Old-fashioned cocktails, from sidecars to negronis, have been popular for over a decade. But until recently, the Old-Fashioned Cocktail proper was an all-but-forgotten artifact outside a few excellent bars in New York and San Francisco.
Its major obstacle to success was that many bartenders -- both professional and amateur -- had taken to bastardizing the classic recipe with all manners of strange additions, from muddled oranges to splashes of Coca-Cola. While some of those tweaks may make for delicious drinks, they made it hard for a drinker to know what they would get when ordering an Old-Fashioned.
In the past couple years, though, good bars have started to embrace the simple virtues of the original Old-Fashioned recipe, the one that was just called a "cocktail" for much for the 19th century: a little bit of sugar, a few dashes of bitters, a big cube of ice and a couple ounces of distilled spirits. Maybe a lemon twist or nice maraschino cherry. It provides a refreshingly direct alternative to overwrought mixtures of four or five obscure amaros with unpronounceable names.
You can make a delicious Old-Fashioned using almost any kind of liquor; I've had wonderful versions with dark rum and jenever, an aged, sweet type of gin. But the classic spirit for an Old-Fashioned is American whiskey. Some people swear by rye, but for my Old-Fashioneds, I prefer the easy-sipping sweetness and aromatic complexity of bourbon. Indeed, it's one of very few mixed drinks that I think work better with bourbon than rye. (A bourbon Manhattan, for example, is treacly compared to one made with rye.)
But which bourbon should you use? To answer that question, HuffPost Taste decided to hold one of our beloved Cocktail Taste Tests.
We assembled 21 brands of bourbon from companies big and small across the country, mixed up classic Old-Fashioneds using one consistent recipe, then invited a panel of about 20 tasters to tell us what they thought. Most of them were HuffPost and AOL employees at our office in Beverly Hills, with varying degrees of bourbon experience, but we also invited two outside experts to give their thoughts: Andrew Abrahamson, the director of operations at acclaimed LA whiskey bar Seven Grand, and Lesley Balla, a Zagat editor who has written about whiskey for years. Each taster tried about half the different kinds of bourbon, in an attempt to stay reasonably sober, though afterwards, Balla and I tasted the four whiskeys that had received the highest scores in the initial round to confirm the quality of the winners.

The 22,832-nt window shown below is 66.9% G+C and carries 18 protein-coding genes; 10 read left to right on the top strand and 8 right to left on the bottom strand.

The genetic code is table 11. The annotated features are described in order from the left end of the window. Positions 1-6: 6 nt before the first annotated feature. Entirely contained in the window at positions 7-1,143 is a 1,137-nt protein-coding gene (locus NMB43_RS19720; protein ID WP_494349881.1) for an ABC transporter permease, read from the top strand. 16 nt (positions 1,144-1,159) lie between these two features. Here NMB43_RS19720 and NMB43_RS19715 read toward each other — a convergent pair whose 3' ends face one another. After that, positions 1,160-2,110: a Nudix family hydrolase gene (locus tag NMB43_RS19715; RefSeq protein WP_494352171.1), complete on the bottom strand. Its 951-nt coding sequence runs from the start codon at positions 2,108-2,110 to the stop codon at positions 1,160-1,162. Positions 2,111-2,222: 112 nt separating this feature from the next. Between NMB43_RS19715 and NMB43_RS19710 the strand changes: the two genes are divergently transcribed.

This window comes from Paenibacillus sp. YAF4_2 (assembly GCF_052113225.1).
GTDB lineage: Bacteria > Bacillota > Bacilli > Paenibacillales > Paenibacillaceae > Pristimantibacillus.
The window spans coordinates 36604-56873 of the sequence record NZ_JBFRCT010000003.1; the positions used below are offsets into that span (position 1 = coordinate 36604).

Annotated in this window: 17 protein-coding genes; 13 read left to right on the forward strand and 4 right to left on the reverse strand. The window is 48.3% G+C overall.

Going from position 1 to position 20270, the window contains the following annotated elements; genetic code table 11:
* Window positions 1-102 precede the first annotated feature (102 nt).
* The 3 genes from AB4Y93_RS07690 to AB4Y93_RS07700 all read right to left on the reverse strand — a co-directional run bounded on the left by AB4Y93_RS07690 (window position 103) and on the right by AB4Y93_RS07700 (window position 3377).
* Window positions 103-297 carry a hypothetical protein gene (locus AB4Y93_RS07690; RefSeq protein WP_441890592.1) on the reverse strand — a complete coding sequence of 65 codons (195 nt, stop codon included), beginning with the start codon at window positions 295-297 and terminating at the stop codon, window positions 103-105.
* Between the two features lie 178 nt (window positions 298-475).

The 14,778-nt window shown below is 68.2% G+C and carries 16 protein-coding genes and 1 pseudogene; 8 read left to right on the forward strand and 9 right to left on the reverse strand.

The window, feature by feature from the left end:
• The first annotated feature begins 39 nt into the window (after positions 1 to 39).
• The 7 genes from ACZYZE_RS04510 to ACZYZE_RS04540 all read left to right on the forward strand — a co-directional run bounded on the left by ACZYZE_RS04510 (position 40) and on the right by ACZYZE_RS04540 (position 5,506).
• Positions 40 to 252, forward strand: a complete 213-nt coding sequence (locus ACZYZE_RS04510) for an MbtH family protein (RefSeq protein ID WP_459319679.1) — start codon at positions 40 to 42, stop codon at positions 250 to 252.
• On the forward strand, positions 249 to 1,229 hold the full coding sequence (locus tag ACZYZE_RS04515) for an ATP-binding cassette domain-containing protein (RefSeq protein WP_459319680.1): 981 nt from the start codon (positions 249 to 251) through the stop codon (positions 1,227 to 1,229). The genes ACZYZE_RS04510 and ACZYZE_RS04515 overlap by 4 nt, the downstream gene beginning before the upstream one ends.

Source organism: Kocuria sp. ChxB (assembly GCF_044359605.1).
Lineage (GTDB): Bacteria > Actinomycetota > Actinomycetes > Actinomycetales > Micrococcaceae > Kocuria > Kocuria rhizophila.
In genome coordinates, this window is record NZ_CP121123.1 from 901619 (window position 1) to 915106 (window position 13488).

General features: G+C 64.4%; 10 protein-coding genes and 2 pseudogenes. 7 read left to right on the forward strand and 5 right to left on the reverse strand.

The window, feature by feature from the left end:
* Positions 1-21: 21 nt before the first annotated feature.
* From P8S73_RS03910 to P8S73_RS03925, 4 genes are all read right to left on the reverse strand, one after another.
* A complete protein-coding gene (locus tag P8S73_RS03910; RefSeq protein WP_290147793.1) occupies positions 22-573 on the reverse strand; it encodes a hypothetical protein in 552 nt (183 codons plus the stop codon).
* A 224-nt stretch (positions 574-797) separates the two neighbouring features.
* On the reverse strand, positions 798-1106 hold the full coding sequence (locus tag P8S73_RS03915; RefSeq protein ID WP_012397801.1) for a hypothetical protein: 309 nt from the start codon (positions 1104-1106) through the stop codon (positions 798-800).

Zagat's video team filmed the proceedings, so if you want to see what it was like to taste 10-plus cocktails in one evening, watch the wonderful video embedded at the top of this post. But if all you care about is the results, scroll down to see which of the 21 bourbon brands we tried worked the best in an Old-Fashioned cocktail -- and which ones fared worst. One quick note about our findings: our tasters honestly liked almost all the bourbons we tried, so if your favorite ended up outside the top few, don't be discouraged. It's probably still great!
One last note: Andrew Abrahamson was the biggest bourbon expert of all the tasters, so we highlighted his comments separately, but he, like everyone else, only tried about half the bourbons. So that's why his erudite judgments don't appear underneath every bourbon.
As always, the brands included did not in any way sponsor or influence the outcome of this taste test.
Here's the recipe we used for the taste test; it's my own amalgamation of a bunch of different sources, and comes close to the original from the early 19th century.
2 oz. bourbon
2/3 tsp rich simple syrup
Large ice cube
Lemon twist or maraschino cherry (optional)
Pour the simple syrup in the bottom of an Old-Fashioned glass, add 2-3 dashes of Angostura bitters and stir. Add the bourbon and stir, then add the ice cube and stir until the drink is cold. If desired, add the lemon twist or maraschino cherry as a garnish. (We did not use any garnishes in this taste test.)